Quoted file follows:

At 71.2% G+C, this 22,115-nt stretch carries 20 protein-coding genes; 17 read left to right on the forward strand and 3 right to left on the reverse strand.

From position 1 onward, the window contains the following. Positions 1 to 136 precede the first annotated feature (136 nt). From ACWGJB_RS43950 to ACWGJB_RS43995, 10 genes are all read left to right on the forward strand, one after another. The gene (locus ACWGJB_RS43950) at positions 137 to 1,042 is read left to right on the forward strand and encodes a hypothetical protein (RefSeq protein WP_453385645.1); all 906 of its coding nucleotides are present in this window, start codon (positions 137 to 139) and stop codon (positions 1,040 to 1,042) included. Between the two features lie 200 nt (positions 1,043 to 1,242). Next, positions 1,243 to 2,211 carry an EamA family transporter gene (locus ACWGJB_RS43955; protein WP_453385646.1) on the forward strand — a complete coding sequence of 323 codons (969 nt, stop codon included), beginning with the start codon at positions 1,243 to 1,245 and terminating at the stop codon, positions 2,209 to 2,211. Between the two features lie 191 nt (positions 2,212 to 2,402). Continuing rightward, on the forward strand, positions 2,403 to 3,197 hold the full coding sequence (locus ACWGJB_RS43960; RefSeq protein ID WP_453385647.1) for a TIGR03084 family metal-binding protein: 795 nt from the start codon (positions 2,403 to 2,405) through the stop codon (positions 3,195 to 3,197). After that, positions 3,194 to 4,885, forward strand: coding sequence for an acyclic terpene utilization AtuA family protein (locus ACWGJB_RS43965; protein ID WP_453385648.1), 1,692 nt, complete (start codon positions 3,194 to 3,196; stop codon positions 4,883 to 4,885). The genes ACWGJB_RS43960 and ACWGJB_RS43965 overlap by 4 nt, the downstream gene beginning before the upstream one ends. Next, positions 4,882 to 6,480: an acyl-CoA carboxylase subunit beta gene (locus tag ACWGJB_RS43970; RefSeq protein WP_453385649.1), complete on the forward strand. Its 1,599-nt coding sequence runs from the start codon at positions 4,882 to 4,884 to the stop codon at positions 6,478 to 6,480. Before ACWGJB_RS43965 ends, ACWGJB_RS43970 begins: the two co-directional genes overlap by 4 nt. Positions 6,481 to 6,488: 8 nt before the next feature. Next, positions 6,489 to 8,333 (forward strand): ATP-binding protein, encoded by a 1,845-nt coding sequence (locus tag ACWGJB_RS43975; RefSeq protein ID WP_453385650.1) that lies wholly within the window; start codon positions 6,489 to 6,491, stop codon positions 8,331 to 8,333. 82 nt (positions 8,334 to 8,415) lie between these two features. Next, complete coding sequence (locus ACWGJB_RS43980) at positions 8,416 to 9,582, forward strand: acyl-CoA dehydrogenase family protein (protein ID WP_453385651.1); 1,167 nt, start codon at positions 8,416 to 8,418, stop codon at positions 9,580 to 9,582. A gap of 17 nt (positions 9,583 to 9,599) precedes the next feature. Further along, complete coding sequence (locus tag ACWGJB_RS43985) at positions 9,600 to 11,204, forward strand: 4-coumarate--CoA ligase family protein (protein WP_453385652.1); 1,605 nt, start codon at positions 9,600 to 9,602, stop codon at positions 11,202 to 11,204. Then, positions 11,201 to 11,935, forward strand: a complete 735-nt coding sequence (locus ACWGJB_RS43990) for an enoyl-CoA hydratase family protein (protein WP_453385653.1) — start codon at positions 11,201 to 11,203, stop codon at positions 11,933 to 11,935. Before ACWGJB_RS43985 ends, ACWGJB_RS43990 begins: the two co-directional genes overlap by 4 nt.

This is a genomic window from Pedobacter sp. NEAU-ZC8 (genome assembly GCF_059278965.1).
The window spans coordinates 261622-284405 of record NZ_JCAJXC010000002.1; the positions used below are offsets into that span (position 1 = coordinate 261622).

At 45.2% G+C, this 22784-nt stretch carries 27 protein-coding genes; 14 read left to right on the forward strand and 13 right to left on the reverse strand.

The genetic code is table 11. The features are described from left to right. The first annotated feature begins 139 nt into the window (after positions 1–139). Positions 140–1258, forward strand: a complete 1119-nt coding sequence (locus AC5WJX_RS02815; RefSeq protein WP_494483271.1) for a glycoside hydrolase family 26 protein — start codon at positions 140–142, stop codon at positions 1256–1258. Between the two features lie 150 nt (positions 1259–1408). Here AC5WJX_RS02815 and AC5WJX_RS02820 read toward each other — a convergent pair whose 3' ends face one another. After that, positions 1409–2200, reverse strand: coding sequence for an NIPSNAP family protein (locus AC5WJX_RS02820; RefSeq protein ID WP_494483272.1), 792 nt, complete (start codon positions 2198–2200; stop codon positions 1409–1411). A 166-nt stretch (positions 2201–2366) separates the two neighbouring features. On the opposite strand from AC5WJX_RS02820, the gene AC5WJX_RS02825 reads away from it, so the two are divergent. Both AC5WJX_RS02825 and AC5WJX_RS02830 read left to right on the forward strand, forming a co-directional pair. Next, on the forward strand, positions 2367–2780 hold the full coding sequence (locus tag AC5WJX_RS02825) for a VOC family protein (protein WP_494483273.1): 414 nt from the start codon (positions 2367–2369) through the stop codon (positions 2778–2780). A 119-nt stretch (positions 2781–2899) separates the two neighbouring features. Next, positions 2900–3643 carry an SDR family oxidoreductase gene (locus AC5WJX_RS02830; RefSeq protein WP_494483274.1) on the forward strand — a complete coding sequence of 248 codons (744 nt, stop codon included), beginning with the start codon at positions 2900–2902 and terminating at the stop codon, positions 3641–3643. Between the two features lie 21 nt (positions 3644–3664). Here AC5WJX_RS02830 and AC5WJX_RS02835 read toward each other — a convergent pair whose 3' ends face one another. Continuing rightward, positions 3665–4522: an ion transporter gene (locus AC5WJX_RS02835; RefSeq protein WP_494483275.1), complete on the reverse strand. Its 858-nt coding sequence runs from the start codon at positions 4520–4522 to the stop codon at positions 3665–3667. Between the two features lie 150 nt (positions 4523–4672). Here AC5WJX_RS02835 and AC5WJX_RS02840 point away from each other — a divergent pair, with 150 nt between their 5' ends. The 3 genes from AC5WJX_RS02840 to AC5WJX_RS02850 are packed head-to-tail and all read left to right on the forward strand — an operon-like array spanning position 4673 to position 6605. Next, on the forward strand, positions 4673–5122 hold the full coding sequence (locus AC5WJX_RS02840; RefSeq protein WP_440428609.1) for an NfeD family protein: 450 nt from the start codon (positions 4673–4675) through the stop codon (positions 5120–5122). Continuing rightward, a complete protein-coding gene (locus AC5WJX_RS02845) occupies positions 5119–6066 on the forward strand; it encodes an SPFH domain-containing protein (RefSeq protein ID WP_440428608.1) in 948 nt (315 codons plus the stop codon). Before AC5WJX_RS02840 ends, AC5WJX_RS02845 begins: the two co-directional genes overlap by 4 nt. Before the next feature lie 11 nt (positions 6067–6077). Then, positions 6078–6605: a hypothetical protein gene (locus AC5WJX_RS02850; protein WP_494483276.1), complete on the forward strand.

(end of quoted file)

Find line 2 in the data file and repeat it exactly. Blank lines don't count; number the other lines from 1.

From position 1 onward, the window contains the following. Positions 1 to 136 precede the first annotated feature (136 nt). From ACWGJB_RS43950 to ACWGJB_RS43995, 10 genes are all read left to right on the forward strand, one after another. The gene (locus ACWGJB_RS43950) at positions 137 to 1,042 is read left to right on the forward strand and encodes a hypothetical protein (RefSeq protein WP_453385645.1); all 906 of its coding nucleotides are present in this window, start codon (positions 137 to 139) and stop codon (positions 1,040 to 1,042) included. Between the two features lie 200 nt (positions 1,043 to 1,242). Next, positions 1,243 to 2,211 carry an EamA family transporter gene (locus ACWGJB_RS43955; protein WP_453385646.1) on the forward strand — a complete coding sequence of 323 codons (969 nt, stop codon included), beginning with the start codon at positions 1,243 to 1,245 and terminating at the stop codon, positions 2,209 to 2,211. Between the two features lie 191 nt (positions 2,212 to 2,402). Continuing rightward, on the forward strand, positions 2,403 to 3,197 hold the full coding sequence (locus ACWGJB_RS43960; RefSeq protein ID WP_453385647.1) for a TIGR03084 family metal-binding protein: 795 nt from the start codon (positions 2,403 to 2,405) through the stop codon (positions 3,195 to 3,197). After that, positions 3,194 to 4,885, forward strand: coding sequence for an acyclic terpene utilization AtuA family protein (locus ACWGJB_RS43965; protein ID WP_453385648.1), 1,692 nt, complete (start codon positions 3,194 to 3,196; stop codon positions 4,883 to 4,885). The genes ACWGJB_RS43960 and ACWGJB_RS43965 overlap by 4 nt, the downstream gene beginning before the upstream one ends. Next, positions 4,882 to 6,480: an acyl-CoA carboxylase subunit beta gene (locus tag ACWGJB_RS43970; RefSeq protein WP_453385649.1), complete on the forward strand. Its 1,599-nt coding sequence runs from the start codon at positions 4,882 to 4,884 to the stop codon at positions 6,478 to 6,480. Before ACWGJB_RS43965 ends, ACWGJB_RS43970 begins: the two co-directional genes overlap by 4 nt. Positions 6,481 to 6,488: 8 nt before the next feature. Next, positions 6,489 to 8,333 (forward strand): ATP-binding protein, encoded by a 1,845-nt coding sequence (locus tag ACWGJB_RS43975; RefSeq protein ID WP_453385650.1) that lies wholly within the window; start codon positions 6,489 to 6,491, stop codon positions 8,331 to 8,333. 82 nt (positions 8,334 to 8,415) lie between these two features. Next, complete coding sequence (locus ACWGJB_RS43980) at positions 8,416 to 9,582, forward strand: acyl-CoA dehydrogenase family protein (protein ID WP_453385651.1); 1,167 nt, start codon at positions 8,416 to 8,418, stop codon at positions 9,580 to 9,582. A gap of 17 nt (positions 9,583 to 9,599) precedes the next feature. Further along, complete coding sequence (locus tag ACWGJB_RS43985) at positions 9,600 to 11,204, forward strand: 4-coumarate--CoA ligase family protein (protein WP_453385652.1); 1,605 nt, start codon at positions 9,600 to 9,602, stop codon at positions 11,202 to 11,204. Then, positions 11,201 to 11,935, forward strand: a complete 735-nt coding sequence (locus ACWGJB_RS43990) for an enoyl-CoA hydratase family protein (protein WP_453385653.1) — start codon at positions 11,201 to 11,203, stop codon at positions 11,933 to 11,935. Before ACWGJB_RS43985 ends, ACWGJB_RS43990 begins: the two co-directional genes overlap by 4 nt.